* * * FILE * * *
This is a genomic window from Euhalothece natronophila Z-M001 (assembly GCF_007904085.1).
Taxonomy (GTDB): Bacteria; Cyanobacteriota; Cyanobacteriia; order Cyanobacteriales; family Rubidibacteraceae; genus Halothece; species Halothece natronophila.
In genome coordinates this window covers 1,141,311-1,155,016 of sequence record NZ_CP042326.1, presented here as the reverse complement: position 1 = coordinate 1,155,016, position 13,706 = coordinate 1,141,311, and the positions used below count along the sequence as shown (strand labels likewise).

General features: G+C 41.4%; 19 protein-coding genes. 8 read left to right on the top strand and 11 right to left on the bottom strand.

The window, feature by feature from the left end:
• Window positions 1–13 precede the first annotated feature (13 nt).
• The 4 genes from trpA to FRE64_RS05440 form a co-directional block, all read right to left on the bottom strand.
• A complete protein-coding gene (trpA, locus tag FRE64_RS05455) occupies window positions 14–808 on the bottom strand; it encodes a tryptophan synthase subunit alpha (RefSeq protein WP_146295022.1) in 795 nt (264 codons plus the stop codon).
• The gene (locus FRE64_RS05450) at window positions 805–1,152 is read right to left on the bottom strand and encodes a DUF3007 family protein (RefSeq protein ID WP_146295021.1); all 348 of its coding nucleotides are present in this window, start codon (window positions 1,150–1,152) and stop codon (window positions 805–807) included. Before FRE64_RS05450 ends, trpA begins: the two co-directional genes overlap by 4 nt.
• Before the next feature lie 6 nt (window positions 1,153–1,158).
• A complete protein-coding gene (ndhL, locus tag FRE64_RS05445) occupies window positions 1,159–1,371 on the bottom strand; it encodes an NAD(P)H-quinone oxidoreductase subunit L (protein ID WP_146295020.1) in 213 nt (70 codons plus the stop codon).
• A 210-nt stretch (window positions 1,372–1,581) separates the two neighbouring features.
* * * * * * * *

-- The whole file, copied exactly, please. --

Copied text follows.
This is a genomic window from Euhalothece natronophila Z-M001 (assembly GCF_007904085.1).
Taxonomy (GTDB): Bacteria; Cyanobacteriota; Cyanobacteriia; order Cyanobacteriales; family Rubidibacteraceae; genus Halothece; species Halothece natronophila.
In genome coordinates this window covers 1,141,311-1,155,016 of sequence record NZ_CP042326.1, presented here as the reverse complement: position 1 = coordinate 1,155,016, position 13,706 = coordinate 1,141,311, and the positions used below count along the sequence as shown (strand labels likewise).

General features: G+C 41.4%; 19 protein-coding genes. 8 read left to right on the top strand and 11 right to left on the bottom strand.

The window, feature by feature from the left end:
• Window positions 1–13 precede the first annotated feature (13 nt).
• The 4 genes from trpA to FRE64_RS05440 form a co-directional block, all read right to left on the bottom strand.
• A complete protein-coding gene (trpA, locus tag FRE64_RS05455) occupies window positions 14–808 on the bottom strand; it encodes a tryptophan synthase subunit alpha (RefSeq protein WP_146295022.1) in 795 nt (264 codons plus the stop codon).
• The gene (locus FRE64_RS05450) at window positions 805–1,152 is read right to left on the bottom strand and encodes a DUF3007 family protein (RefSeq protein ID WP_146295021.1); all 348 of its coding nucleotides are present in this window, start codon (window positions 1,150–1,152) and stop codon (window positions 805–807) included. Before FRE64_RS05450 ends, trpA begins: the two co-directional genes overlap by 4 nt.
• Before the next feature lie 6 nt (window positions 1,153–1,158).
• A complete protein-coding gene (ndhL, locus tag FRE64_RS05445) occupies window positions 1,159–1,371 on the bottom strand; it encodes an NAD(P)H-quinone oxidoreductase subunit L (protein ID WP_146295020.1) in 213 nt (70 codons plus the stop codon).
• A 210-nt stretch (window positions 1,372–1,581) separates the two neighbouring features.